Dr. Boord – Children can be treated very effectively with anti-viral medication to help reduce the duration and severity of influenza if that occurs.

What are some of the symptoms in adults?

Dr. Boord – In an adult you’re going to have high fevers, muscle aches, headache, runny nose, cough or sneezing. And often those people will feel very listless.

What about diarrhea? Is that one of the symptoms?

Dr. Stienecker – If you have nausea vomiting and diarrhea, that’s probably norovirus, which we continue to see a lot of. It is not flu. Flu is a shortness of breath, pneumonia, lung disease, cough, that kind of thing.

I heard the vaccine isn’t very effective. Why should I bother getting it?

Dr. Boord – We know that the vaccine greatly reduces the risk of hospitalization admission to an intensive care unit and death. Particularly in the patient populations that are at highest risk, such as young children and the elderly.

Dr. Stienecker –  We’re not seeing a hospital full of admitted people who had the vaccine. We’re seeing a hospital full of people who were admitted because they did not get vaccinated.

Have we seen the peak of the flu season this year? Will it end soon?

Dr. Stienecker – This flu season seems to be prolonged. We have not seen the peak and fall like we normally do. We have seen a peak and stay. This is not going to be a season that starts early and finishes early. This has all the hallmarks of being a season that started early and stays late.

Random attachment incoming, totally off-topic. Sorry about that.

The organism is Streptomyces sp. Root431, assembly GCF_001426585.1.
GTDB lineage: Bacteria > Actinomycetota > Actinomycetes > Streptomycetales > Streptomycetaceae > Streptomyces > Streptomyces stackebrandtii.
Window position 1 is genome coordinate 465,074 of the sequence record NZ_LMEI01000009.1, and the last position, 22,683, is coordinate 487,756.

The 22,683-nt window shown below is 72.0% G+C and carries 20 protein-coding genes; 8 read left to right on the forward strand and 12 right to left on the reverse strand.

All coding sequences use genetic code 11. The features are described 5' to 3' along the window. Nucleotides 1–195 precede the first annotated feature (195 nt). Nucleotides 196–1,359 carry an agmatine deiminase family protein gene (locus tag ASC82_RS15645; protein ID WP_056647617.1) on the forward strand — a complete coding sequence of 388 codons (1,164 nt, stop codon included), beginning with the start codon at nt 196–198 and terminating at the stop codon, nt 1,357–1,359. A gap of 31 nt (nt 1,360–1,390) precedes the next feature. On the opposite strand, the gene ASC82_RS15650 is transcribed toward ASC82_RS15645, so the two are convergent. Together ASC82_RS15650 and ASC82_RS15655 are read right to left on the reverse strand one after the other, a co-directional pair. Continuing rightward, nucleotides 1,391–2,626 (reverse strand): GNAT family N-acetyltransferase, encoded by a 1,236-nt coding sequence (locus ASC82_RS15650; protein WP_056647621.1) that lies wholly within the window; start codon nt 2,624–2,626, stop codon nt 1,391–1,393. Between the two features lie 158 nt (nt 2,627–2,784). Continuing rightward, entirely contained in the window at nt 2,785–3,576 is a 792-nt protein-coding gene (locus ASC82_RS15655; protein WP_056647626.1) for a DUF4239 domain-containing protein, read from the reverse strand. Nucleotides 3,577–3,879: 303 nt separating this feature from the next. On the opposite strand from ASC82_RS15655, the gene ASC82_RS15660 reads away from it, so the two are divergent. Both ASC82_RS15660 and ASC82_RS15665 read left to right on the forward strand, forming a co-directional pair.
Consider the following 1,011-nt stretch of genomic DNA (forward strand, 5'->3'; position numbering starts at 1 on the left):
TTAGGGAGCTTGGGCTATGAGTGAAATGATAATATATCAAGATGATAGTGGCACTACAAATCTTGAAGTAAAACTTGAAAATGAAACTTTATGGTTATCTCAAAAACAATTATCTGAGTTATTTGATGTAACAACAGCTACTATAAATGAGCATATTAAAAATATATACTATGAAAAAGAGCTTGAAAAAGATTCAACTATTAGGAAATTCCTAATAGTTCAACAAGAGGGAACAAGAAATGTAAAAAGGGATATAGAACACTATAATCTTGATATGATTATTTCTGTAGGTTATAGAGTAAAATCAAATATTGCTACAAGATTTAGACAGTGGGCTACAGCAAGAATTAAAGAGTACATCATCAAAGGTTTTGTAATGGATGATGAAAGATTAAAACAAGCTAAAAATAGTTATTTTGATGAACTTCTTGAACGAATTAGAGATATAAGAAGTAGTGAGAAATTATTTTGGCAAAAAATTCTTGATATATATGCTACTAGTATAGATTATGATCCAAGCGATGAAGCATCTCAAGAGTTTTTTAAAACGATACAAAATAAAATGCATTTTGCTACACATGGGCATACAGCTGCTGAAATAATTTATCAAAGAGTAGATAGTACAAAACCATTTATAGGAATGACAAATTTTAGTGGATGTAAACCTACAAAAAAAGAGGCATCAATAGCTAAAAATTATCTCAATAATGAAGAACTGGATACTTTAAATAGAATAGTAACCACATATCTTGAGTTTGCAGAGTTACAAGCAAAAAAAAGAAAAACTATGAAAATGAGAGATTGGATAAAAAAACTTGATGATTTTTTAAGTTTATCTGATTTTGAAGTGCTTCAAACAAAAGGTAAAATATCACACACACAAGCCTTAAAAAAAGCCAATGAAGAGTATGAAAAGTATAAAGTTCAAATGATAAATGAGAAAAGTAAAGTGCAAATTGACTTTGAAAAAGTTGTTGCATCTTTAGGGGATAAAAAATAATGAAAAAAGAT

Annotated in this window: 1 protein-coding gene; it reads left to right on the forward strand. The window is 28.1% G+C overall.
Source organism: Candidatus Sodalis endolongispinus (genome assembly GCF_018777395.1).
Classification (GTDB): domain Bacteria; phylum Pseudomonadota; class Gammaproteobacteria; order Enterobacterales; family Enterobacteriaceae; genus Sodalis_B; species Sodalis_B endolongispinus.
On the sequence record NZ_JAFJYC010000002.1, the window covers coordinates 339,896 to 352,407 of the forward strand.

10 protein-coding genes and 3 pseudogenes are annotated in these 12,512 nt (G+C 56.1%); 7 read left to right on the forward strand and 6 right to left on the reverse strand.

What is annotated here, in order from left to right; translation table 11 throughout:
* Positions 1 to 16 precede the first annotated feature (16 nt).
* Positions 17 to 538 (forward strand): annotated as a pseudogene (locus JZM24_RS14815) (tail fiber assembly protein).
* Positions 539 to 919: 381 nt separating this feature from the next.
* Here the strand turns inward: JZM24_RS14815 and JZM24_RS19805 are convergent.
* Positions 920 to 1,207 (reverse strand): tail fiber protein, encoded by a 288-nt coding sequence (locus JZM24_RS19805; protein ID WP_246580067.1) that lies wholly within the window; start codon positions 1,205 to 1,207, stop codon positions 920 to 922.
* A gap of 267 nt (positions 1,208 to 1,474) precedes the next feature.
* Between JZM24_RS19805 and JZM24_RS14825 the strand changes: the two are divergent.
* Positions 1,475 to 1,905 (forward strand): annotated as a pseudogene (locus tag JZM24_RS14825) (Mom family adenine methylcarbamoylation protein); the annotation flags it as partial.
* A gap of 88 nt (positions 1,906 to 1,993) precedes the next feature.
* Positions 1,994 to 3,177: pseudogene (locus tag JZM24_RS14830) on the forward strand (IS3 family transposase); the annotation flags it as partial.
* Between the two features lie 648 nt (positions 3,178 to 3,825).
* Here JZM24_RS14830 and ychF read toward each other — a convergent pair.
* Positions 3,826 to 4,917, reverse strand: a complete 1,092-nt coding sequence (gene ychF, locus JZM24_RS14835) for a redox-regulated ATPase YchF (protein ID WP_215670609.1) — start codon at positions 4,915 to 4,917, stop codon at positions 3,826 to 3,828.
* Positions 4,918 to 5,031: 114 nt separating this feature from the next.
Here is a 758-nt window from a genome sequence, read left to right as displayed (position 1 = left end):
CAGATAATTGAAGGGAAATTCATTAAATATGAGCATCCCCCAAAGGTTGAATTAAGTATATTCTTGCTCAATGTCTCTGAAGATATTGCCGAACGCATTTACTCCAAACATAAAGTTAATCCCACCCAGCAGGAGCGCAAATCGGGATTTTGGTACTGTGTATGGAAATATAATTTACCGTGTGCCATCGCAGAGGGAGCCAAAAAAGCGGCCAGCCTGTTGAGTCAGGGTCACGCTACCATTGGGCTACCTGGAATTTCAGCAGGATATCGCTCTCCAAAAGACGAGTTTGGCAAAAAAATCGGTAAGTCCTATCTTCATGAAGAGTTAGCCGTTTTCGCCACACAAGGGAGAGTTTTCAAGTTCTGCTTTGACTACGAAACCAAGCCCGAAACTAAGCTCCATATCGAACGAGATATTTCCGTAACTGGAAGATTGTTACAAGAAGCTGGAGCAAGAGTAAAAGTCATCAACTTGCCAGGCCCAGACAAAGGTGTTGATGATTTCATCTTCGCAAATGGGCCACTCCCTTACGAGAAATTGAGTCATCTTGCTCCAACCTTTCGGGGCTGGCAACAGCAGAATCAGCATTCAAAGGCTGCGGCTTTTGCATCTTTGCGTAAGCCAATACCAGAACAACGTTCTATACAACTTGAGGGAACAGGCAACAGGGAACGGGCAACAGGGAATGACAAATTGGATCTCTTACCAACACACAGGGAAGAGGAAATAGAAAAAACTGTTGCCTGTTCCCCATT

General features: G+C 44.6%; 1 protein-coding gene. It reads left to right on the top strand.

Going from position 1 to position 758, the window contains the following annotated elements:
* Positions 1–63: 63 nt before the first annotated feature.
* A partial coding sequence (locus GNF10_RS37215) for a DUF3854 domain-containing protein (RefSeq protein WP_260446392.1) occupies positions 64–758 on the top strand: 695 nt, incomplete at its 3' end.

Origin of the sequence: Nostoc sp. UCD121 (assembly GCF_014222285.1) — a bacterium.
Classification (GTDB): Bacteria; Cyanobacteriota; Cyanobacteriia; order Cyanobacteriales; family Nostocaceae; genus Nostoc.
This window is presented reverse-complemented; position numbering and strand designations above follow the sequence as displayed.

Why do secondary infections often go along with the flu?

Dr. Stienecker – If we happen to have other bacteria that are colonizing, just resting on our throats and lungs, they can then start to invade and take advantage where they couldn’t before. This is particularly true with pneumonia

How do you politely tell someone you don’t want to shake hands?

Dr. Boord – Just communicate with them that you’ve chosen not to shake hands.  Maybe you have a family member who is ill or just say “I’m just trying to stay well given that there is a lot of influenza in the community.”
So I think just sharing with people the “why” and just telling them it’s a hygiene measure given there’s a lot of influenza in the community, and you’re protecting them as well as them protecting you.

Is it true that the flu can cause heart attacks?

Dr. Stienecker – It can infect the heart and the nerves. So even though we think of it as a respiratory illness, we are starting to understand more that the risk of having a heart attack in the week you have the flu and the week after haveing the flu is over 20 times higher than any other time.

Any other important information we should know?

Dr. Boord – Stay home from work or school if you’re sick. If you’re running a high fever it’s best to stay home. First of all to speed your recovery, and secondly to make sure you’re not spreading it to your classmates and co-workers. It is important to remember that influenza is a deadly illness.In the United States, it varies from year to year, but anywhere from 18 to 50 thousand Americans will lose their lives from influenza related illness.